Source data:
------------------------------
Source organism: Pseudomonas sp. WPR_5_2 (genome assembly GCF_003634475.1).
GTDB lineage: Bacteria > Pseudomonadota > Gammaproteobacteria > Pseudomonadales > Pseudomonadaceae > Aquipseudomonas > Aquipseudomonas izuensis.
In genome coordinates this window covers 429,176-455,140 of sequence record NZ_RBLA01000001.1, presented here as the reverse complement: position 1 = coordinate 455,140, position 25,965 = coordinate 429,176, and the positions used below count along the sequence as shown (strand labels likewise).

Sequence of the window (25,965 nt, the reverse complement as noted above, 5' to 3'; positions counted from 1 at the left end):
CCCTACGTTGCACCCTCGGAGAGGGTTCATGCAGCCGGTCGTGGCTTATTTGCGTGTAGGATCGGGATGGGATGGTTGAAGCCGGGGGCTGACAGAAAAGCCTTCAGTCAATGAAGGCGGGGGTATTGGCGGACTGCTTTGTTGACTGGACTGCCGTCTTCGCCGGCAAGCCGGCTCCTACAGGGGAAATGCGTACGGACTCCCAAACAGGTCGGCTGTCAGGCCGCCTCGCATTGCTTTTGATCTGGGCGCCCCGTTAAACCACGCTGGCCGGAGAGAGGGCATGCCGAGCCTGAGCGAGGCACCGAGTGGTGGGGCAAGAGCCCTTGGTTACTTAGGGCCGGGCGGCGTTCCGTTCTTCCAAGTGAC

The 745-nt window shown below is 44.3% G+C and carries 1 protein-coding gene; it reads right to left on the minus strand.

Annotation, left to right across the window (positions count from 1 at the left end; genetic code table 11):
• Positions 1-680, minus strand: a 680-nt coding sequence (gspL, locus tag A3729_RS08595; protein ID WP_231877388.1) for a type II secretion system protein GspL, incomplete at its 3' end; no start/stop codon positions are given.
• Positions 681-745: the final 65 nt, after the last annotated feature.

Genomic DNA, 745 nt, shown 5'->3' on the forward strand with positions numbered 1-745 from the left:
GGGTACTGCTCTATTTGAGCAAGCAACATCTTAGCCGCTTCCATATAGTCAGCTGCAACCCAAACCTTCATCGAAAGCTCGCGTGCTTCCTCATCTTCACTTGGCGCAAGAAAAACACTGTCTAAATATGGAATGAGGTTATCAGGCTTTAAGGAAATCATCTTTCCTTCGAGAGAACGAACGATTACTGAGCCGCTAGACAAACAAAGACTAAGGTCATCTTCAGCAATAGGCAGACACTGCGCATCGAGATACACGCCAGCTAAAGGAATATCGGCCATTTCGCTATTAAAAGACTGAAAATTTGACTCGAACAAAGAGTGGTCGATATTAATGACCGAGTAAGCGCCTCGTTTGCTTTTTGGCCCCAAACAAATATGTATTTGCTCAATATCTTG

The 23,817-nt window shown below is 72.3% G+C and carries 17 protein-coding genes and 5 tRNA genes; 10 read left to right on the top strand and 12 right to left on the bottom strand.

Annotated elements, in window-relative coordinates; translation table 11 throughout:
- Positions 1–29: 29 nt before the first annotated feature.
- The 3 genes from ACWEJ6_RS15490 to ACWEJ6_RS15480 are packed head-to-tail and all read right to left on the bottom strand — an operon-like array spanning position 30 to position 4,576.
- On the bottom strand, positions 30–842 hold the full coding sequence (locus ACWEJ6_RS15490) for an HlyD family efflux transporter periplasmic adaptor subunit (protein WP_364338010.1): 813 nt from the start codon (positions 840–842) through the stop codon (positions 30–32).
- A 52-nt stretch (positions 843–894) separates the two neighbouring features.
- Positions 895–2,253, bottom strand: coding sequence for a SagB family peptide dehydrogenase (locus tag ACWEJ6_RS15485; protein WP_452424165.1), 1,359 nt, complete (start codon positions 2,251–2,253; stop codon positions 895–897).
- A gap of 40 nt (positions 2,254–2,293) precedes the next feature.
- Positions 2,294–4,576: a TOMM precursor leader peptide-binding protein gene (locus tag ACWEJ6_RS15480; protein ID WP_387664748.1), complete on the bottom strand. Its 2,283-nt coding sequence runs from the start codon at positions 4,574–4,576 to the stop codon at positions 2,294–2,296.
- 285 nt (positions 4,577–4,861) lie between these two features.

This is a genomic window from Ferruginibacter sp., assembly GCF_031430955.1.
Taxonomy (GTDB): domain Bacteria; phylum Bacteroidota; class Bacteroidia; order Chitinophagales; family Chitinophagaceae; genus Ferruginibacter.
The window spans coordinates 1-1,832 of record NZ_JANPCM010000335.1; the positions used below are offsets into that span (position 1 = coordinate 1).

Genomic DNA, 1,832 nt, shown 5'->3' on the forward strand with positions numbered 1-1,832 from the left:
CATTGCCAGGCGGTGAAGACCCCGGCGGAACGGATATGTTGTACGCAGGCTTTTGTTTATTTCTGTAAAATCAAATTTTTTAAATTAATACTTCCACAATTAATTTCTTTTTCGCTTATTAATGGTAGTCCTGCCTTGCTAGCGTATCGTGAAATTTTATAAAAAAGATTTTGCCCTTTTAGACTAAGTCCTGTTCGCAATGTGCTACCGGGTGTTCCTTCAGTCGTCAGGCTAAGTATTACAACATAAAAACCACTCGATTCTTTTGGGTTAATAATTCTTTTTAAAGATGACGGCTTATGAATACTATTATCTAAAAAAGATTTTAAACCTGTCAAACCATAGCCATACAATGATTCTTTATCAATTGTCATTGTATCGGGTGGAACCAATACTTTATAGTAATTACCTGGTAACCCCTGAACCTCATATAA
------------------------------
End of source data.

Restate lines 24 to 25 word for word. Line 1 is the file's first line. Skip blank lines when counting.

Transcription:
The window spans coordinates 1-1,832 of record NZ_JANPCM010000335.1; the positions used below are offsets into that span (position 1 = coordinate 1).

Genomic DNA, 1,832 nt, shown 5'->3' on the forward strand with positions numbered 1-1,832 from the left: